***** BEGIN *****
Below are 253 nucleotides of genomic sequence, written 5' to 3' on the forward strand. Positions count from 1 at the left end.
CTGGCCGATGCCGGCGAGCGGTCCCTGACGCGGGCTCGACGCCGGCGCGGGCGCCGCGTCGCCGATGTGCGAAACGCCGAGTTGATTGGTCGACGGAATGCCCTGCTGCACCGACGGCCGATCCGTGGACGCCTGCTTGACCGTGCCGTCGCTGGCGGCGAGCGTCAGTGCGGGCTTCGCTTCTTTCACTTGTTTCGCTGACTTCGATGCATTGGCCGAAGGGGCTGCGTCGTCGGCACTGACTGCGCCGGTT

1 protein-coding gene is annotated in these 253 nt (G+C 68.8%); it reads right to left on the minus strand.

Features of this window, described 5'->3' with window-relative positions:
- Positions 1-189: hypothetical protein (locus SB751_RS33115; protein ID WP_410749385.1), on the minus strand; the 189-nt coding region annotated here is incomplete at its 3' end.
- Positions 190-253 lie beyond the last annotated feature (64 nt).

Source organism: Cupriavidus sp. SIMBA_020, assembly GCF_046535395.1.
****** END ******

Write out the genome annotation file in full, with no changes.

Below are 253 nucleotides of genomic sequence, written 5' to 3' on the forward strand. Positions count from 1 at the left end.
CTGGCCGATGCCGGCGAGCGGTCCCTGACGCGGGCTCGACGCCGGCGCGGGCGCCGCGTCGCCGATGTGCGAAACGCCGAGTTGATTGGTCGACGGAATGCCCTGCTGCACCGACGGCCGATCCGTGGACGCCTGCTTGACCGTGCCGTCGCTGGCGGCGAGCGTCAGTGCGGGCTTCGCTTCTTTCACTTGTTTCGCTGACTTCGATGCATTGGCCGAAGGGGCTGCGTCGTCGGCACTGACTGCGCCGGTT

1 protein-coding gene is annotated in these 253 nt (G+C 68.8%); it reads right to left on the minus strand.

Features of this window, described 5'->3' with window-relative positions:
- Positions 1-189: hypothetical protein (locus SB751_RS33115; protein ID WP_410749385.1), on the minus strand; the 189-nt coding region annotated here is incomplete at its 3' end.
- Positions 190-253 lie beyond the last annotated feature (64 nt).

Source organism: Cupriavidus sp. SIMBA_020, assembly GCF_046535395.1.